• Patriot Names

    Geo wythe

    Love this guerrilla signage by @laruepaname, but George Wythe was mayor of Williamsburg, VIRGINIA in 1768-69. That he has street named for him in Williamsburg, Brooklyn is a complete coincidence.

    Williamsburgh (with an h), New York did not exist until 1802, which was when Richard Woodhull had surveyor Jonathan Williams lay out a street grid on the Bushwick waterfront. By 1828, Williamsburgh was a village, occupying the area between Division Avenue and Bushwick Inlet. In 1855 the then City of Williamsburgh became part of the City of Brooklyn.

    The area between Division Avenue/Broadway and Flushing Avenue – in what is now South Williamsburg/Broadway Triangle – was the hinterlands of the City of Brooklyn. Called East Brooklyn, it was not laid out with streets until the mid-1840s. The city chose to name the streets after American patriots, with East Brooklyn getting the signers of the Declaration of Independence.

    Village of Williamsburgh in 1827 [via Stiles]

    (The area south of Flushing out to Broadway, now Bed-Stuy, got some Signers as well as heroes of the Revolution and War of 1812 for their street names – Lafayette, Greene, Kosciusko, Decatur, etc.)

    One of those signers was George Wythe, a delegate from Virginia and, yes, once mayor of Williamsburg, Virginia (more than 40 years before Williamsburgh, NY even existed on paper). As originally laid out, Wythe Avenue ran from Flushing to Division Avenue. Other avenues named for Signers were Chase (now Kent), Lee and Harrison.

    1846 Hassler map of NY Harbor, detail.

    The cross streets in East Brooklyn were also named for Signers – Thornton, Whipple, Bartlett, Gerry, Paine (now Wallabout), Walton, Gwinnet (now Lorimer), Middleton, Lynch, Heyward, Rutledge, Penn, Hewes, Hooper, Keap (sic, McKean), Rodney, Ross, Wilson, Taylor, Clymer, Morton, Rush and Morris.

    (Side note – You won’t find the name Keap on the Declaration of Independence. William McKean, though, was a signer. Someone in Brooklyn misread his signature as William M. Keap, and the rest is history. And to be fair, the penmanship is pretty bad.)

    The Street names of East Brooklyn did not continue into Williamsburgh – the north/south streets there were numbered from First Street at the river to Twelfth Street to the east. When the two cities combined in 1855, there were efforts to get rid of duplicate street names and make connections between the avenues of East Brooklyn and those of the Eastern District.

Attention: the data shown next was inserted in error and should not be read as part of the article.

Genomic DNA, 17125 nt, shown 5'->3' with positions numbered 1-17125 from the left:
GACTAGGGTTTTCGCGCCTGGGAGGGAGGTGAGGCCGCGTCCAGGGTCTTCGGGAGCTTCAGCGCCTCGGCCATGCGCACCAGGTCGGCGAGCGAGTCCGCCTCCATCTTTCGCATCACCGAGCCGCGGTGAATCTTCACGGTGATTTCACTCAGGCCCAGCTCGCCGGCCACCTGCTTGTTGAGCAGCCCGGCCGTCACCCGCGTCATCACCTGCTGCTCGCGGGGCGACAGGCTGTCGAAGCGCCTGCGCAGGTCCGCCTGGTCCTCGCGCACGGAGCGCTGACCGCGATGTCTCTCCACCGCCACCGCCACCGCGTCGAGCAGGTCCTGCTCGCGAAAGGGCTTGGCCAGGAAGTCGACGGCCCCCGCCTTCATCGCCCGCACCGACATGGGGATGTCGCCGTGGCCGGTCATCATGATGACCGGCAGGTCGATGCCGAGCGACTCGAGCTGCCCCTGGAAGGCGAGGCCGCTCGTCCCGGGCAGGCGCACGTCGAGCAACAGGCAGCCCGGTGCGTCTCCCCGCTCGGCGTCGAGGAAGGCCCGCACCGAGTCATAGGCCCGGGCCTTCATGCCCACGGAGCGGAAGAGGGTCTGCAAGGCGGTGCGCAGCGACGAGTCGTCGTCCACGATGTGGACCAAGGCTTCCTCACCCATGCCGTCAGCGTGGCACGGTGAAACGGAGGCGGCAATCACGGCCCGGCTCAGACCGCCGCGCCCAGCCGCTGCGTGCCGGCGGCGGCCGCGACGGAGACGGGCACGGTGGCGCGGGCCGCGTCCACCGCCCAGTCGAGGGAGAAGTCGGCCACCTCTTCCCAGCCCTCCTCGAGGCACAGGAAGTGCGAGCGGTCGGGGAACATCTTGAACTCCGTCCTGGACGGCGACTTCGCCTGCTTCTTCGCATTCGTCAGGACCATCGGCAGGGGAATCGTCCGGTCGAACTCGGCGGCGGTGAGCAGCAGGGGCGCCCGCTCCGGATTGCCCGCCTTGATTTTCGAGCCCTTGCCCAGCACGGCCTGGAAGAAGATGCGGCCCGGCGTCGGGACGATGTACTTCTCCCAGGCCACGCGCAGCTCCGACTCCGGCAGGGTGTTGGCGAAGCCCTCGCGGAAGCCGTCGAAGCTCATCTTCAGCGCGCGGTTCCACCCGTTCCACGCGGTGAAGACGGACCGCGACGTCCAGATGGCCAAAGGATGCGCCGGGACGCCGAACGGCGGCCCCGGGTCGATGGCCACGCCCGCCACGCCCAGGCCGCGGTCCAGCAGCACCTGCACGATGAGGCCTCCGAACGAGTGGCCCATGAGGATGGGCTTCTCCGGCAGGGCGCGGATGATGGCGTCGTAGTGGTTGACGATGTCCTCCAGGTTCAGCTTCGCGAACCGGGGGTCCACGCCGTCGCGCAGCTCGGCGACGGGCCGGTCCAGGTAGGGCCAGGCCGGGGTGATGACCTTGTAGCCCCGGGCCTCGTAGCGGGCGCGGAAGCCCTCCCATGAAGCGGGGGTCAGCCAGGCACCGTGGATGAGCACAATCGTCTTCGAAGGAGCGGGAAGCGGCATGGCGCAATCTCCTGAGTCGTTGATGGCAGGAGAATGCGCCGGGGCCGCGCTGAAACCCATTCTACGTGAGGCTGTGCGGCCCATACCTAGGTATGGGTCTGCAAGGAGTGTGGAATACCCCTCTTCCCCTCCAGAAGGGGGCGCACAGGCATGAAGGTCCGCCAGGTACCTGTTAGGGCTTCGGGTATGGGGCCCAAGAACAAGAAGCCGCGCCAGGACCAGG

But that unification of street names did not fully come to pass until 1886, when the numbered avenues of Williamsburg finally took on the names of the East Brooklyn Avenues. First Street became Kent Avenue, Second Street Wythe Avenue, Fourth Street Bedford Avenue, and Eighth Street Marcy Avenue.

    Mckean penmanship
    Signature of Tho. McKean (aka Thomas M. Keap)

    Because the grids of the two neighborhoods did not line up there is a jog or offset wherever a named avenue met a numbered street at Division Avenue. And because of the odd clashing of grids, other Williamsburgh north/south street took on the names of cross streets – so Ninth Street became Rodney Street, Tenth Street Keap Street, Eleventh Street Hooper Street and Twelfth Street Hewes Street.

    The numbered streets in Williamsburg that dead-ended at Division Avenue took on the names of locals. Third Street and Fifth Street became Berry and Driggs, named for former Williamsburgh mayors; Sixth became Roebling (who had no Williamsburgh connections) and Seventh became Havemeyer (after the sugar family, one of whom was a mayor of Brooklyn).

    So – while Berry and Driggs are named for mayors of Williamsburgh, George Wythe had no local connection. He was mayor of Williamsburg, Virginia 40 years before Williamsburgh, NY even existed. But Second Street in Williamsburgh, NY existed for 40+ before Wythe Avenue in Brooklyn ever came to be. And it was about 40 years after then that Wythe Avenue was extended into Williamsburg, Brooklyn.

  • Vice Stays Put in Williamsburg After Speculation About Dock 72 Move

    Vice is not moving to the Navy Yard. They are consolidating on Kent Avenue, though – Refinery29 is subleasing its space on Broadway in Manhattan and has already moved (most of?) its people to the mothership in Williamsburg.

    I guess Williamsburg is not dead.

  • Photo Essay: Williamsburg in Time of Plague